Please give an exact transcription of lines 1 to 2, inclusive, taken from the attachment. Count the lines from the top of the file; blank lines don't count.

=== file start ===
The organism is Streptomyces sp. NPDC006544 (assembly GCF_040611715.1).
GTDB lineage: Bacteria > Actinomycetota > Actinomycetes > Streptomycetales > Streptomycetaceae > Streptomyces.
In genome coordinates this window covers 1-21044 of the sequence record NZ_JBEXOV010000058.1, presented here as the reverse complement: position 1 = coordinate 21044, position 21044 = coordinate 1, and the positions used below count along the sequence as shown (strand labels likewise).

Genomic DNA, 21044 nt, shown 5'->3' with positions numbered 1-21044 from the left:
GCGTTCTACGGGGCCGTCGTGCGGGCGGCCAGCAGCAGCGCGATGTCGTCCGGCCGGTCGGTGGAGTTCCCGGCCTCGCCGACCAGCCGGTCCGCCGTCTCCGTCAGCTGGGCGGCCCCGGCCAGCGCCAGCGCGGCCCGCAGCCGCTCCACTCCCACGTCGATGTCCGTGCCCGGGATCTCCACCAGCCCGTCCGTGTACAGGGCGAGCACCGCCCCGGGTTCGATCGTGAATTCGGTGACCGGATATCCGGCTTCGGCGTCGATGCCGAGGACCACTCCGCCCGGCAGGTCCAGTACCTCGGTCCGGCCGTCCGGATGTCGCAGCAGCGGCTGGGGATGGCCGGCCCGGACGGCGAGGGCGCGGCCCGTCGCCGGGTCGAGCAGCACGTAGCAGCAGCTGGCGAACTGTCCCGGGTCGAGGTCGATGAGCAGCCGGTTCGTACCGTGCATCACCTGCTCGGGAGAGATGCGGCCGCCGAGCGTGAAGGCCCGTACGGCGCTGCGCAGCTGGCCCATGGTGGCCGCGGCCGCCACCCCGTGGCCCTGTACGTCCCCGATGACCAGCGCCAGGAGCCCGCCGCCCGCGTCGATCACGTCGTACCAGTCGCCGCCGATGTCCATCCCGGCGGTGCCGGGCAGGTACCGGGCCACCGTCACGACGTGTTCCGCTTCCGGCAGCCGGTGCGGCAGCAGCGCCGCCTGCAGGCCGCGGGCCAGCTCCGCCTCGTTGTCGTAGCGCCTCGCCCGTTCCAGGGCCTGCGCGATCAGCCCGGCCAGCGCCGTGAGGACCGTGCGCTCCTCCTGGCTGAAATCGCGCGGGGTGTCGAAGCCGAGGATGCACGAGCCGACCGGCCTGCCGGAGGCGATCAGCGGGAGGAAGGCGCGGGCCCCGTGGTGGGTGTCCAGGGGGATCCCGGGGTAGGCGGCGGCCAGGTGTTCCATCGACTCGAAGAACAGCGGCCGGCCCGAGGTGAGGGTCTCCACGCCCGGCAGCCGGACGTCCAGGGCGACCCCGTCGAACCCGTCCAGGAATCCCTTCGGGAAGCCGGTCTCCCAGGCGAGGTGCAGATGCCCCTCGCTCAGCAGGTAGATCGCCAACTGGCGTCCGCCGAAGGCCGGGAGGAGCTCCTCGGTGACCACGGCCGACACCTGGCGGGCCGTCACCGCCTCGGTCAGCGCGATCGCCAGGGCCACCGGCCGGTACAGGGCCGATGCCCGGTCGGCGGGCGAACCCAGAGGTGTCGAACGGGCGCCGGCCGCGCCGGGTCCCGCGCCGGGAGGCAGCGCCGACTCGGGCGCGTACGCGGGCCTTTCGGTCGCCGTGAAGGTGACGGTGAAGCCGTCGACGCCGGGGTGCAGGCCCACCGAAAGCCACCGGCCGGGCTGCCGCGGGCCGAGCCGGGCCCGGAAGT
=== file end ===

The organism is Streptomyces sp. NPDC006544 (assembly GCF_040611715.1).
GTDB lineage: Bacteria > Actinomycetota > Actinomycetes > Streptomycetales > Streptomycetaceae > Streptomyces.